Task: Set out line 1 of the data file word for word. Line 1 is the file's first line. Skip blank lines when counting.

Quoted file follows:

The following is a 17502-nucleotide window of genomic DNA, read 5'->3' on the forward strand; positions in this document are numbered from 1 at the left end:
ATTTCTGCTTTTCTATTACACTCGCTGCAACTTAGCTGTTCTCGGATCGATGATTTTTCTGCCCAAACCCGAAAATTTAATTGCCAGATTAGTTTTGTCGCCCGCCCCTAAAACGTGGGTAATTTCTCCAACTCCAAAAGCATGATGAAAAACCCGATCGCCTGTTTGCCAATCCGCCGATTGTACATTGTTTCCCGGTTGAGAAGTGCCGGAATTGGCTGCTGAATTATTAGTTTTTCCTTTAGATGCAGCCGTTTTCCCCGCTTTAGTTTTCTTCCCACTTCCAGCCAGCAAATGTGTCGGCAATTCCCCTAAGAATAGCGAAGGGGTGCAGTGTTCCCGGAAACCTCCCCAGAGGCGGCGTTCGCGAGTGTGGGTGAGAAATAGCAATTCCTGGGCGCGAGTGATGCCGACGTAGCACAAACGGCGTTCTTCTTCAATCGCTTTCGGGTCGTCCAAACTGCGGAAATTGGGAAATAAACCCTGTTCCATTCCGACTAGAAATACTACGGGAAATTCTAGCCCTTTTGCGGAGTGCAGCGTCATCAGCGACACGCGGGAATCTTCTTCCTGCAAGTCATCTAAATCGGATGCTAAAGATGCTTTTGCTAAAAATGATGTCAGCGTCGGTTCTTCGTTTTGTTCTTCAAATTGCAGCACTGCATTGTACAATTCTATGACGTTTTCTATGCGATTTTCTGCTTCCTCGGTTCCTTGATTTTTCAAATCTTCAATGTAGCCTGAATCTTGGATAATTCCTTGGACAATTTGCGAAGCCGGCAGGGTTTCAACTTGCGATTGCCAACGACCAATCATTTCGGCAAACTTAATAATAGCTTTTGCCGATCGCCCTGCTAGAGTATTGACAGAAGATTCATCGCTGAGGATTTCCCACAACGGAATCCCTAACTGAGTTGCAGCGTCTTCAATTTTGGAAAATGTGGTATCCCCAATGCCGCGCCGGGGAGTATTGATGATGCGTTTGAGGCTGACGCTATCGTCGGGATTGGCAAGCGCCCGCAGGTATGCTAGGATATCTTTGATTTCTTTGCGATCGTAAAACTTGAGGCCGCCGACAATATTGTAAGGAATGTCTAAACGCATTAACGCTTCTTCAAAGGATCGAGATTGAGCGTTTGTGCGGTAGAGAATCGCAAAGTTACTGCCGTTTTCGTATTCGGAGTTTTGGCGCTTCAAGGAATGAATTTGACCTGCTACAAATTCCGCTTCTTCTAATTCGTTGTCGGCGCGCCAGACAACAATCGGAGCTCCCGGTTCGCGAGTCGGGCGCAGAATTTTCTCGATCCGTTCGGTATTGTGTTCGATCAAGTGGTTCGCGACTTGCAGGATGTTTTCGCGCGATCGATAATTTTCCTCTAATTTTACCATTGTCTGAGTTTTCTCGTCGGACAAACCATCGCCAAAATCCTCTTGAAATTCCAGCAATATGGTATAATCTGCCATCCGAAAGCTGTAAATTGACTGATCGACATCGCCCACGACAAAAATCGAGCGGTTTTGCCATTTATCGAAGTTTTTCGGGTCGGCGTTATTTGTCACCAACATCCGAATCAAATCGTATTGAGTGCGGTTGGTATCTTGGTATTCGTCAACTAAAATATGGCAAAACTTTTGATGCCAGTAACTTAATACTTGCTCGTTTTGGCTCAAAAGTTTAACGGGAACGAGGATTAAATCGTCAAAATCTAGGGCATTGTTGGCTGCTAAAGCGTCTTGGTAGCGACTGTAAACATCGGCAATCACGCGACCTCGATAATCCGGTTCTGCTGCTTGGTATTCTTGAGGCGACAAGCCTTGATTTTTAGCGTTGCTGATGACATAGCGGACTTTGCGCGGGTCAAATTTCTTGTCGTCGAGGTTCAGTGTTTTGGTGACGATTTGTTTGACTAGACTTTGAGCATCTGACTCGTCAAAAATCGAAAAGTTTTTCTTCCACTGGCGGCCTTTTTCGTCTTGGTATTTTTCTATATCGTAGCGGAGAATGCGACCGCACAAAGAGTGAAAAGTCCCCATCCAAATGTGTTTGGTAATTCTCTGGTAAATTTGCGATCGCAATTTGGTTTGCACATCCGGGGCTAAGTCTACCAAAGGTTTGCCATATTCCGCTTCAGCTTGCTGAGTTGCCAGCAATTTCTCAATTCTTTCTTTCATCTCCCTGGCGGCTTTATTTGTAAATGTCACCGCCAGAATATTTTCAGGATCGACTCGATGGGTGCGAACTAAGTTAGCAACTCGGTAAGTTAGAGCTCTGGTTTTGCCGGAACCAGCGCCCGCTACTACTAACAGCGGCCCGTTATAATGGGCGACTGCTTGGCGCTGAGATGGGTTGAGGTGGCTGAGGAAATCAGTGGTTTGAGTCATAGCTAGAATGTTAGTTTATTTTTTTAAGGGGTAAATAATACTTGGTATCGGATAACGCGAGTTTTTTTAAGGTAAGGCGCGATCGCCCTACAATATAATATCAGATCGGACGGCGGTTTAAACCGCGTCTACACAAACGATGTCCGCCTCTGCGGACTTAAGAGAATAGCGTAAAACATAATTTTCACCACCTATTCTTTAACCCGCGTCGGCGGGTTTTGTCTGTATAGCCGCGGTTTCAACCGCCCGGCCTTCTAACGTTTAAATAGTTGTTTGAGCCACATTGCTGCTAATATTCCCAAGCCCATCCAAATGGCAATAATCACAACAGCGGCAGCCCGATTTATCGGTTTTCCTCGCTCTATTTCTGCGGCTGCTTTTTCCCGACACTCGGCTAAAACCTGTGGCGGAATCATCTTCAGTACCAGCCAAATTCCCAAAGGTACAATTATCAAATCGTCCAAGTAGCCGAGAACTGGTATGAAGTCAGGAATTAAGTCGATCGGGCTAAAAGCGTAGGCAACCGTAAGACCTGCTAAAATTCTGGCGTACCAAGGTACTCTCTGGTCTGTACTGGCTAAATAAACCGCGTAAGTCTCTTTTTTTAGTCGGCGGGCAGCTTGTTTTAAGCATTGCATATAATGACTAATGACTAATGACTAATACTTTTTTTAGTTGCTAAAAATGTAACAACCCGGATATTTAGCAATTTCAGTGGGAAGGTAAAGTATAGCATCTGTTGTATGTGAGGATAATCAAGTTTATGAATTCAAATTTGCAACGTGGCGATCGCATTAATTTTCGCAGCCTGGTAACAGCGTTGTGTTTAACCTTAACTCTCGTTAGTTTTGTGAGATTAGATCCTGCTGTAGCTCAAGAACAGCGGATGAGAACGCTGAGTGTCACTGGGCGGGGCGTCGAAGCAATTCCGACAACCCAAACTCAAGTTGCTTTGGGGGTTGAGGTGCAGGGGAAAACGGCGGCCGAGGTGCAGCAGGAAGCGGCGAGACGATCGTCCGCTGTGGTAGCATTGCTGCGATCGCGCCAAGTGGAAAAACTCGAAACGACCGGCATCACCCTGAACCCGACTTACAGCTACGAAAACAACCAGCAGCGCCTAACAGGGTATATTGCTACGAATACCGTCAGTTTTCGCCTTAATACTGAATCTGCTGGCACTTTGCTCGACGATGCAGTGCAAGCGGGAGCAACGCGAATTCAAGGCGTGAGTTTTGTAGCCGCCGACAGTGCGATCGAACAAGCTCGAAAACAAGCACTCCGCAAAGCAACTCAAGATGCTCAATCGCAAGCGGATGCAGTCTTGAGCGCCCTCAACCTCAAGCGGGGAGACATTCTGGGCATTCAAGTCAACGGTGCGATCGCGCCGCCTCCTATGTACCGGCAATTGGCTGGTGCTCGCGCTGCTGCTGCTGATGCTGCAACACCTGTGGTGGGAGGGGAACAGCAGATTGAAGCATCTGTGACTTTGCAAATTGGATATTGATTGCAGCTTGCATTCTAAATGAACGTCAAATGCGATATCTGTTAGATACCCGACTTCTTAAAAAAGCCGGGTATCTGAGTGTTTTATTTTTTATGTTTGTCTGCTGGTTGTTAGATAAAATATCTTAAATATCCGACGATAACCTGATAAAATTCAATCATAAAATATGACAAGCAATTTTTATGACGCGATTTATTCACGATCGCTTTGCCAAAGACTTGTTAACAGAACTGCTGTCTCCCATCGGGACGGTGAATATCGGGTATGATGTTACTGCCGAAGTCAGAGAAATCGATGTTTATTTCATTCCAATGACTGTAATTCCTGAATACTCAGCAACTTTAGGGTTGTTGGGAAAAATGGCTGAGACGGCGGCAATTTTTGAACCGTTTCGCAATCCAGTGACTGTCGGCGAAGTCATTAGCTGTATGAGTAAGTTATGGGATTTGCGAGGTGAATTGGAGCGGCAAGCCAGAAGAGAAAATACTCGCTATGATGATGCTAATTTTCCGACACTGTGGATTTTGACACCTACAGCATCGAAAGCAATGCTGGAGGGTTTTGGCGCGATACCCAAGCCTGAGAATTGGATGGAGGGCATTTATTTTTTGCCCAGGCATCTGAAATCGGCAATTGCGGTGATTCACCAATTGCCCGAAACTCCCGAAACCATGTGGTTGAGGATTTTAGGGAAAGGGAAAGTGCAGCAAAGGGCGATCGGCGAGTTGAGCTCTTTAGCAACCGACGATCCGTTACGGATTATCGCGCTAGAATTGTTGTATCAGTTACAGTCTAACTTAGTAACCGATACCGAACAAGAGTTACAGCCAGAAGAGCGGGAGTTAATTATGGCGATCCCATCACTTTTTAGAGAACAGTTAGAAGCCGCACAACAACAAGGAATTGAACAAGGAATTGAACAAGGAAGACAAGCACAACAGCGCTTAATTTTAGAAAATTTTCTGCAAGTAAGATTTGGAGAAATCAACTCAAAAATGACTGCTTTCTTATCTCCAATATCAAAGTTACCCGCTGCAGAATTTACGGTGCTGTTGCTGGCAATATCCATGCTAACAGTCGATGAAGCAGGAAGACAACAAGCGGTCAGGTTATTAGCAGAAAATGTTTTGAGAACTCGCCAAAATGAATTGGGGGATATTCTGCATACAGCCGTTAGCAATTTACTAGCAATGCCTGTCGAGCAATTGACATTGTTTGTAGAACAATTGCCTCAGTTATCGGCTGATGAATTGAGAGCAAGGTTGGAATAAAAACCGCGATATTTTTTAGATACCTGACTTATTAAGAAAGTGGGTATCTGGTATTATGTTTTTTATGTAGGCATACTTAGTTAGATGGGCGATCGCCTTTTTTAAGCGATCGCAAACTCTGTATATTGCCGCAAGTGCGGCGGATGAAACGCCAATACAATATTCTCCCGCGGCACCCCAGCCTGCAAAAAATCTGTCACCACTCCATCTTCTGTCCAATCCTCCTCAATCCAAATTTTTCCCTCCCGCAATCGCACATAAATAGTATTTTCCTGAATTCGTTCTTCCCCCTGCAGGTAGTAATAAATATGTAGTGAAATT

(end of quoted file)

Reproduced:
The following is a 17502-nucleotide window of genomic DNA, read 5'->3' on the forward strand; positions in this document are numbered from 1 at the left end: